A lone ranger is a dead ranger – or so the saying goes. In Christianity, the statements is a little more striking: “A lone Christian is an arrogant Christian.” A lone ranger might die because he has no one watching his back, but a lone Christian will die because he has too long neglected some serious responsibilities. When your arm stops performing its responsibilities, it will eventually degenerate into a weak bone, with atrophied muscle tightly wrapped in skin. The same is true for Christian minds.

When you, as a Christian, think of yourself incorrectly, you will fail to understand your responsibilities to the other believers at Church, and as a result you will be a drag on the church like an inactive leg on a person. God has created human movement to keep the entire human fit; so also God has created every Christian to keep the believers fit. A Christian with incorrect mind processes is like a human body with incorrect limb movements.

Romans 12:3 called us to stop all incorrect thinking about ourselves, but instead to think accurately about ourselves. We are not too good to be part of God’s plan in this world, nor are we too bad – for God has given each of us faith as He decided.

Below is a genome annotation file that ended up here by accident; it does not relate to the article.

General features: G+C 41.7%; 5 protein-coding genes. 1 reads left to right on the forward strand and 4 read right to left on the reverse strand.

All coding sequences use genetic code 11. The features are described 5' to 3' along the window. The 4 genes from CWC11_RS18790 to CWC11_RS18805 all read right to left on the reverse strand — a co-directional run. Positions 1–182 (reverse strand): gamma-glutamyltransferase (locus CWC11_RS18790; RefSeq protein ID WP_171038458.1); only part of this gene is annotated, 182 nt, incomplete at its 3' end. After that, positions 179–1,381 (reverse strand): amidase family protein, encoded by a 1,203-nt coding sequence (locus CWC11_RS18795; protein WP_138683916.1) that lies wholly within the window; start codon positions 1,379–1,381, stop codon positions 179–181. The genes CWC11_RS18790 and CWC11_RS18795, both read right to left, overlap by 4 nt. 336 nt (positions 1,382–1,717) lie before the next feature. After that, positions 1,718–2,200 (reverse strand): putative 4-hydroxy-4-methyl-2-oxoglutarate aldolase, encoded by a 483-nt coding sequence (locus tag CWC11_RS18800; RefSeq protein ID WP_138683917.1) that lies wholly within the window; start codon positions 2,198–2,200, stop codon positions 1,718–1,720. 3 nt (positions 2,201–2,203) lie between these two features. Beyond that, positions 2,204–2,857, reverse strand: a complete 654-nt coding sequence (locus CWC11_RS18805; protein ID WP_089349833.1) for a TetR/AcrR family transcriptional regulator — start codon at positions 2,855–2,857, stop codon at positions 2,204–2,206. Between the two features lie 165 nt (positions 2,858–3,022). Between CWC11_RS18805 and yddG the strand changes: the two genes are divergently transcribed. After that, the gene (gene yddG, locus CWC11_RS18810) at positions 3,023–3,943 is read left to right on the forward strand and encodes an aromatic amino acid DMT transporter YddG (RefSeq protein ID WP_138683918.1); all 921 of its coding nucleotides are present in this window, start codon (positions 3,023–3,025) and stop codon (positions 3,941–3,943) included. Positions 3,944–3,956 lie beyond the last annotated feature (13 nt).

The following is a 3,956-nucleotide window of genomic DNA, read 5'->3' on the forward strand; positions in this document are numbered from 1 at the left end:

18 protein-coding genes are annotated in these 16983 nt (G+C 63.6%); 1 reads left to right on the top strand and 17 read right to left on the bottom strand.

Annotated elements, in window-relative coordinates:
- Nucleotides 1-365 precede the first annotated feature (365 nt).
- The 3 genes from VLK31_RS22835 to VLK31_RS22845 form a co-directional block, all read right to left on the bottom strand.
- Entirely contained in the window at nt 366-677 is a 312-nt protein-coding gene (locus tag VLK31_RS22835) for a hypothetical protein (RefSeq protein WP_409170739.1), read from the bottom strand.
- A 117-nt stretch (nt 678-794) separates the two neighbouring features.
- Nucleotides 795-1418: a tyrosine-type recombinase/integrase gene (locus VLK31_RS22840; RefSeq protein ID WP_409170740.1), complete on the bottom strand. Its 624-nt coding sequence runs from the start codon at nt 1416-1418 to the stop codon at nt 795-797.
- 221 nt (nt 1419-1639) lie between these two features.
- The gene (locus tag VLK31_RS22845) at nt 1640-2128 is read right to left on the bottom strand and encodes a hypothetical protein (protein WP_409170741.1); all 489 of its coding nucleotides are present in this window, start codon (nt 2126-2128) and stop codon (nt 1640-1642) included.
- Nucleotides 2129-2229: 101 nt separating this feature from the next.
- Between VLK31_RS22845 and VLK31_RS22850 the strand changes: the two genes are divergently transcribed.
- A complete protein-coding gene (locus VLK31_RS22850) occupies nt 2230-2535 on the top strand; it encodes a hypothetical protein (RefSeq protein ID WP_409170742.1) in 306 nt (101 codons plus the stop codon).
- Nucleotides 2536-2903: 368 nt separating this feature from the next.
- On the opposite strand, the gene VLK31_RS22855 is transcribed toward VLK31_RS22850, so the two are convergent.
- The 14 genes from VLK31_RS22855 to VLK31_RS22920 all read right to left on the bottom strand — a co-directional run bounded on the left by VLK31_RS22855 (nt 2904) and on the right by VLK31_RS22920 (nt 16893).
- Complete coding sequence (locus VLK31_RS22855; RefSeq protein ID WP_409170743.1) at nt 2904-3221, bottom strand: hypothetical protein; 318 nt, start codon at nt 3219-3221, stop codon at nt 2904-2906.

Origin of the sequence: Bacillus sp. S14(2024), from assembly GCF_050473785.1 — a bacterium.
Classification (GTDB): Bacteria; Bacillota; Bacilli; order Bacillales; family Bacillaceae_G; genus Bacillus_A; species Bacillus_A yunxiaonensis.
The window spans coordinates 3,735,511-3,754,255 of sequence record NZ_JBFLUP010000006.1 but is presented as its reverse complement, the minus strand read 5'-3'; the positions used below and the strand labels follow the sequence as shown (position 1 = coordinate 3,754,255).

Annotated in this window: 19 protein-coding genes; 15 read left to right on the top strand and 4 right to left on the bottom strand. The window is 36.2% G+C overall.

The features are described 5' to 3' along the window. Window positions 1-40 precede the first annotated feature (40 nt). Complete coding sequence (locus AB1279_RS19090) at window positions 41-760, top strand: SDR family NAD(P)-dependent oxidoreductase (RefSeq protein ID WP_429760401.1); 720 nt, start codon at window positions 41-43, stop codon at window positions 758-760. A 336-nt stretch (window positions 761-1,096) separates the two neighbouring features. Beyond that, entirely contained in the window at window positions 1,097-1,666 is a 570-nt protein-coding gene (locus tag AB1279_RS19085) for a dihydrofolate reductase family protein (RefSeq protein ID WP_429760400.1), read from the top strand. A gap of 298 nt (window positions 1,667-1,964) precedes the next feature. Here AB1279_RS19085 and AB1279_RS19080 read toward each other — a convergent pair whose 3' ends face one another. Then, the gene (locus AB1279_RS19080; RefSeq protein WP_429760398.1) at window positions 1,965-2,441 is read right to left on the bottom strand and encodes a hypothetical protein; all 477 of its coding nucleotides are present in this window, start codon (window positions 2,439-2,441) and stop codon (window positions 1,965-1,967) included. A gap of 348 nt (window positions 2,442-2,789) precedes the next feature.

Romans 12:4-5 continues with the first important step in a proper Christian mindset. Verse 4 is an illustration from your human body; verse 5 is the point of the body illustration.

For as in one body we [each of us as humans] have many members, and the members do not all have the same function, so we [each of us as Christians], though many, are one body in Christ, and individually members one of another.

Romans 12:3-4

Pulling it apart, proper Christian minds believe the following:

  1. There are lots of us (i.e. you are not special, superior, inferior, or exempt)
  2. We are united in something greater than us (it isn’t about you)
  3. I am responsible for my function (I may not be absent, not may I be a busy-body, but need to make sure I get my part done right!)

Glancing ahead to Romans 12:6-8, we are reminded that what our minds believe will soon be evident in what we do (our actual deeds) and how we go about it (our motives and attitudes).